• Protein Import: Import of a protein begins with the binding of an importin to the nuclear localization sequence of the "cargo" protein (the protein to be imported). This complex binds to nuclear filaments on the outside of the nuclear pore and the importin-cargo complex is transported through the pore. Inside the nucleus, Ran-GTP binds to the importin and this binding displaces the cargo, releasing it inside the nucleus. The Ran-GTP-importin complex is then transported back through a pore to the outside where Ran GAP hydrolyzes the GTP to GDP releasing the importin to be reused. (The Ran-GDP itself must be transported by its own transport mechanisms back into the nucleus where it will be quickly converted into Ran-GTP by Ran GEF, replacing its GDP with a GTP.)
              • Protein Export: Export occurs by a similar mechanism except that inside the nucleus Ran-GTP binding to exportin promotes the binding of the cargo protein. When this Ran-GTP-exportin-cargo complex is transported out of the nucleus, Ran GAP converts the GTP to GDP. This induces the release of the cargo protein and the dissociation of the exportin. (Note: Both entry and exit require GTP, that is, they require energy, that is, they are examples of active transport.)
        • RNA Entry/Exit: Like the transport of large proteins across the nuclear membrane, the import and export of RNAs in and out of the nucleus is an active (energy-requiring) process. Ran-GTP dependent importins and exportins transport most tRNAs, rRNAs, and snRNAs (similar to protein transport). mRNAs however are transported by other proteins and apparently do not require Ran. snRNAs that are part of snRNPs (used in splicing) are actually transported out of the nucleus, associate with protein, then the completed snRNPs are transported back into the nucleus as a result of nuclear localization signals on the protein. (We will look at rRNA transport below under the nucleolus.)
  • Organization within the Nucleus: The nucleus, contrary to earlier thinking, is not a homogeneous material nor are the chromosomes randomly distributed in the nucleus. It shows organization and compartmentalization.
    • Chromatin: This is the stuff chromosomes are made of.
      • Chromatin Condensation during Interphase:
        • Heterochromatin: Chromatin that is condensed during interphase is called heterochromatin. Heterochromatin is of two varieties:
          • Constitutive heterochromatin is never transcribed and is condensed in all cells (i.e., satellite DNA and centromere DNA).
          • Facultative heterochromatin is condensed in some tissues or at some times but may be decondensed in other tissues or at other times (transcriptionally active DNA is decondensed).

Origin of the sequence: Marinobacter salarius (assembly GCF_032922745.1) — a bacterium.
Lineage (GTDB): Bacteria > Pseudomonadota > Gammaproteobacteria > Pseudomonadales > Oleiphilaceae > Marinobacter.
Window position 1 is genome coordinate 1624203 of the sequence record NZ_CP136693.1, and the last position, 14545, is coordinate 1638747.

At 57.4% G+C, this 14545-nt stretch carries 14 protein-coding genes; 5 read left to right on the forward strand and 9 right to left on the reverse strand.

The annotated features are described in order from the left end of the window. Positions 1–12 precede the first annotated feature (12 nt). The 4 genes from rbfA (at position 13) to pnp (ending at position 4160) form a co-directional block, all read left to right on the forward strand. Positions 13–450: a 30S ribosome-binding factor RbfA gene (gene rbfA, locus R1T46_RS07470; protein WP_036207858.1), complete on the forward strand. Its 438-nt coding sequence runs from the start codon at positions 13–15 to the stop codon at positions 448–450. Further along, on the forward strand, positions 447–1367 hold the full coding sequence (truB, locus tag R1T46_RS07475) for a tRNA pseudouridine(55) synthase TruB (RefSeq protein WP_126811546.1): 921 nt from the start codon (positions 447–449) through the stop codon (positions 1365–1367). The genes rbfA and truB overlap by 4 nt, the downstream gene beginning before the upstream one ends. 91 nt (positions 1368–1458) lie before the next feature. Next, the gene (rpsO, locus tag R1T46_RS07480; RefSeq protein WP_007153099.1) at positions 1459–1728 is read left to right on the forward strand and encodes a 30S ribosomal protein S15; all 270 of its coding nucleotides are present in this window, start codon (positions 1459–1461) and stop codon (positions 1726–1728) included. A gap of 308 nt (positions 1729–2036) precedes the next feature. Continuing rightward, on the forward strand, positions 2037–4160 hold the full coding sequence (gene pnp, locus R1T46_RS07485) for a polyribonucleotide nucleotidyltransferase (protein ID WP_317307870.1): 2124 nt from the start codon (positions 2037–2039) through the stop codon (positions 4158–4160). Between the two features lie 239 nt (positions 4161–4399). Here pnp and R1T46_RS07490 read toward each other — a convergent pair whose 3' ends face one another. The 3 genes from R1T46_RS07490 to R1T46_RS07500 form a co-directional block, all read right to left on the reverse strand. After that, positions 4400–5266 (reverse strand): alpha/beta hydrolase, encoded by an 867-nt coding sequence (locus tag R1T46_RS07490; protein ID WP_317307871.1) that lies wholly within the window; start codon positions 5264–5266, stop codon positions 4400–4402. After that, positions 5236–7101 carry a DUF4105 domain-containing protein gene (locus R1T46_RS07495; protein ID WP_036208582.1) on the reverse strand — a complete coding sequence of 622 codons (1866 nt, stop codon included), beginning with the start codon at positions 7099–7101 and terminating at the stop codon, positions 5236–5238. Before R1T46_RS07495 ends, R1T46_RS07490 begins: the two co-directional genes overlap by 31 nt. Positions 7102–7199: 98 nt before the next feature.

• Euchromatin: Chromatin that is not condensed during interphase is called euchromatin.
    • Localization within the Nucleus: Certain features and processes are not randomly distributed in the nucleus but localized to an area.
  • The Nucleolus, rRNA Processing and Transport, Ribosome Assembly and Transport: The nucleolus is the site of 45S pre-rRNA transcription and processing and the site where ribosomes are assembled. The nucleolus is not membrane enclosed.
    • The NOR: The nucleolus is a structure which is formed by the aggregated tandemly repeated genes for the 45S pre-rRNA. In humans, these genes are on chromosomes number 13, 14, 15, 21, and 22 and make up the nucleolar organizer region (NOR).

      • rRNA Chemical Modification: Also in the nucleolus rRNA is chemically modified, especially by methylation.
      • 5S rRNA: 5S rRNAs are transcribed outside of the nucleolus by RNA polymerase III but are assembled into the ribosomes in the nucleolus.
      • rProteins: The proteins of the ribosome are made like all other proteins (transcribed by RNA polymerase II and the transcript is translated in the cytoplasm). They must then enter the nucleus (see above).
      • Ribosome Assembly and Transport: Ribosomal proteins begin to aggregate with the 45S pre-rRNA before its transcription is finished. More than half of them are bound before this rRNA is completely cleaved. When these proteins have bound, the 40S preribosomal subunit (with the 18S rRNA) and 60S preribosomal subunit (with the 28S, 5.8S, and 5S rRNAs) are exported from the nucleus through nuclear pores where they become mature 40S and 60S ribosomal subunits ready to take part in translation.